Travel Insurance

Ebola 2014: Information and Resources for International Travelers

Ebola 2014: Information and Resources for International Travelers

With the current outbreak of Ebola in West Africa totaling at 1,603 reported cases, it is a topic that has travelers worried about whether or not they should still travel to their intended destinations for  a nice summer vacation. To help educate travelers about Ebola, here is some information about the disease and some tips on how to stay healthy during your travels.

What Is Ebola?

Ebola virus disease is a rare and deadly disease. It is transmitted by blood or secretions of an infected individual either directly or by contaminated surfaces/objects. Fruit bats, monkeys and chimpanzees can also carry the disease. Fortunately, the disease is not airborne. Though the incubation period for the disease is 8-21 days, symptoms become fatal quickly and eventually cause internal and external bleeding and end in death with multiple organ failure.

Areas to Avoid

The CDC urges U.S. residents to avoid nonessential travel to Guinea, Liberia, and Sierra Leone because of the unprecedented outbreak of Ebola. Outbreaks have also been reported in Ghana and Nigeria.

Air Travel Restrictions

Some airlines have implemented procedures to assure that Ebola is well-contained. These procedures include flight cancellations, temperature-checking, and questionnaires. A detailed description for each airline is listed below.

British Airways has recently suspended all flights to Sierra Leone and Liberia “due to the deteriorating public health situation in both countries.” Passengers on these flights will be given full refunds or given the opportunity to reschedule their flights. Delta previously allowed passengers to push their flights from the beginning of August, to the end of the month. Middle East airline Emirates has suspended its service to Conakry, Guinea, until further notice. Air France requires passengers leaving Africa to fill out a questionnaire when entering the airport. They then have their temperature taken and are only given a boarding pass if no symptoms are present.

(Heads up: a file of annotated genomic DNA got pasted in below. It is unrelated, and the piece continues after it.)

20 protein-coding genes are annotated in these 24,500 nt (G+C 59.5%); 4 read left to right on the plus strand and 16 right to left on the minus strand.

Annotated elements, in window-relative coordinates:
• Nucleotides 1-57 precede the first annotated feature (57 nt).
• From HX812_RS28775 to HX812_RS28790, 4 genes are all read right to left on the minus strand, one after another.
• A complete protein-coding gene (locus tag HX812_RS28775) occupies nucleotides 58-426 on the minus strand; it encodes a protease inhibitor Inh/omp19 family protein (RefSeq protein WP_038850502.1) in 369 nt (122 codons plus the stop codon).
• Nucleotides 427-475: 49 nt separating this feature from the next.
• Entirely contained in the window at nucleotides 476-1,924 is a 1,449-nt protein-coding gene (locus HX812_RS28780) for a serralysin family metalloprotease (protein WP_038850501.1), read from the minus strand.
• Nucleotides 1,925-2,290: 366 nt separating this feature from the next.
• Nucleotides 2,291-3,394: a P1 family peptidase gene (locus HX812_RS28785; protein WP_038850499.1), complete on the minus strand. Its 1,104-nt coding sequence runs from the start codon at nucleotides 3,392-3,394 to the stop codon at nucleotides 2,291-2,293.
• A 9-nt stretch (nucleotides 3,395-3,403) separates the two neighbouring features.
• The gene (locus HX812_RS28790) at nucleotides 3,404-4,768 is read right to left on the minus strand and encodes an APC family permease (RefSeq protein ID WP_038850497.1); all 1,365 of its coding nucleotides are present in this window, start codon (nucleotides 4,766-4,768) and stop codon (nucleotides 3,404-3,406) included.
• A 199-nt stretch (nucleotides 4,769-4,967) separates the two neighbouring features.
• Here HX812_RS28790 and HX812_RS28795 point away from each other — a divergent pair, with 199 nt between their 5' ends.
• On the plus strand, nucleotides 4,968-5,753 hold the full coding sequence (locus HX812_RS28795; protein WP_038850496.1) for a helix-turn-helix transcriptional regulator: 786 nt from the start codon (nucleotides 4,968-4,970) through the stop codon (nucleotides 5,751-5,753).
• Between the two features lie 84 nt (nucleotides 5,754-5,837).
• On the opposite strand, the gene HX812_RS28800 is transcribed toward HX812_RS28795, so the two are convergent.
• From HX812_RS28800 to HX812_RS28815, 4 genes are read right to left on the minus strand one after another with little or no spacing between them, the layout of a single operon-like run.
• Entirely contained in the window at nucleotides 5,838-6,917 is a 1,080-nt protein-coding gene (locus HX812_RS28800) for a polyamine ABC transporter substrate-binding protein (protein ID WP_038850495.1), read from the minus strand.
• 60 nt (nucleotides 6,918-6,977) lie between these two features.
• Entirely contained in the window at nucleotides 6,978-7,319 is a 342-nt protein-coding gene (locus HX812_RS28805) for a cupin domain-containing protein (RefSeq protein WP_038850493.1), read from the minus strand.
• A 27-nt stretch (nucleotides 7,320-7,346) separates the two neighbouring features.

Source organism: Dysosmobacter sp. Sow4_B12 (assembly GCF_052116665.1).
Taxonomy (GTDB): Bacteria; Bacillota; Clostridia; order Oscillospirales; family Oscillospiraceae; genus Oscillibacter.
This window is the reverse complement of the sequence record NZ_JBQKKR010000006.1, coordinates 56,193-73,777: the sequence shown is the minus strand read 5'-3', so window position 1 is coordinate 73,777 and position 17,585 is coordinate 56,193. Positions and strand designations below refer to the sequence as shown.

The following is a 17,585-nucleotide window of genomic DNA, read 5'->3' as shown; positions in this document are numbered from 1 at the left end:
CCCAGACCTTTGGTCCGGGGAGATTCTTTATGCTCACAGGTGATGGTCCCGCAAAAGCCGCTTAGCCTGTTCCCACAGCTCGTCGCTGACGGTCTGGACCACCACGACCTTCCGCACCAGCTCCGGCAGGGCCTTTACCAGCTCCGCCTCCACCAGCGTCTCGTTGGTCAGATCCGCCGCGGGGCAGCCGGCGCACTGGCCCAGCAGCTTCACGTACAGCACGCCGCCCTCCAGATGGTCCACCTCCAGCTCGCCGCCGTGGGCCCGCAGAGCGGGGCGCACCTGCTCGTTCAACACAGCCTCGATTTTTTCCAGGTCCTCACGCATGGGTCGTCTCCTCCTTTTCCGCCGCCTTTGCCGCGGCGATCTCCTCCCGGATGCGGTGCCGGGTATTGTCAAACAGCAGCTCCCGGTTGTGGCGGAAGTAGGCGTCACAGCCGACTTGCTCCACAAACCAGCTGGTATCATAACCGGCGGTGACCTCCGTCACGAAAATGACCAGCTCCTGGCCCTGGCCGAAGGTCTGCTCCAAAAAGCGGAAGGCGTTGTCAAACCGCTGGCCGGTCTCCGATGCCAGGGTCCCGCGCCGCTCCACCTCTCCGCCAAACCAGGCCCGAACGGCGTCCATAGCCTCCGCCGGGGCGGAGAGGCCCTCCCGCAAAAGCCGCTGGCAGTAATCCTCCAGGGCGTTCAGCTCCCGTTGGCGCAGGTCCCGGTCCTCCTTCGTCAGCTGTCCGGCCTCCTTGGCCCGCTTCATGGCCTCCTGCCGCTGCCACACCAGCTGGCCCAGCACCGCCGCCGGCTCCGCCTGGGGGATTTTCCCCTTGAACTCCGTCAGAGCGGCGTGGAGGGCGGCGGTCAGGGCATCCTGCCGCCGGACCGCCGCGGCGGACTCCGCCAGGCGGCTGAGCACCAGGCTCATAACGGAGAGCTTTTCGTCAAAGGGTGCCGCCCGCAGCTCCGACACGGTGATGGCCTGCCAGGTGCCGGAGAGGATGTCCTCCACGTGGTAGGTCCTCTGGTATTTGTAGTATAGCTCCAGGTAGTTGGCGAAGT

Precautions You Can Take to Protect Yourself

Since Ebola is spread through infected bodily fluids and secretions, there are precautions you can take to avoid coming into contact with the virus.

  • Avoid contact with blood and bodily fluid.
  • Do not come in contact with objects and surfaces that have come into contact with an infected individual.
  • Avoid contact with animals and raw meat
  • Do not handle dead bodies of those who were infected with Ebola, as the disease can still spread after death
  • Seek medical care immediately if you develop fever, headache, achiness, sore throat, diarrhea, vomiting, stomach pain, rash, or red eyes.
  • Avoid hospitals where Ebola patients are being treated. The U.S. Embassy or consulate is often able to provide advice on facilities  that are suitable for your needs. The U.S. Embassy in Conakry can be reached at +(224) 655-104-000. The after-hours emergency number is +(224) 655-104-444.

Keep in mind that the incubation period for the virus is 8-21 days, so monitor your health 8-21 days after you arrive back home. Seek immediate medical assistance if you experience any of the symptoms listed above.

How Travel Insurance Can Help?

Despite the current outbreak of Ebola, travel can still be fun and enjoyable. Travelers should be sure to take extra precautions and avoid traveling to infected areas. Though purchasing travel medical insurance cannot prevent you from getting Ebola, it can come in handy if such a circumstance occurs. In such occurrences, travel insurance can arrange for emergency medical evacuation, which can either transport the insured to the nearest medical facility, or back to their home country to seek the best possible medical care.

With the outbreak of such a serious disease, travel insurance is a crucial resource for travelers to have for safety. Click here to get quotes and compare international travel medical insurance policies.

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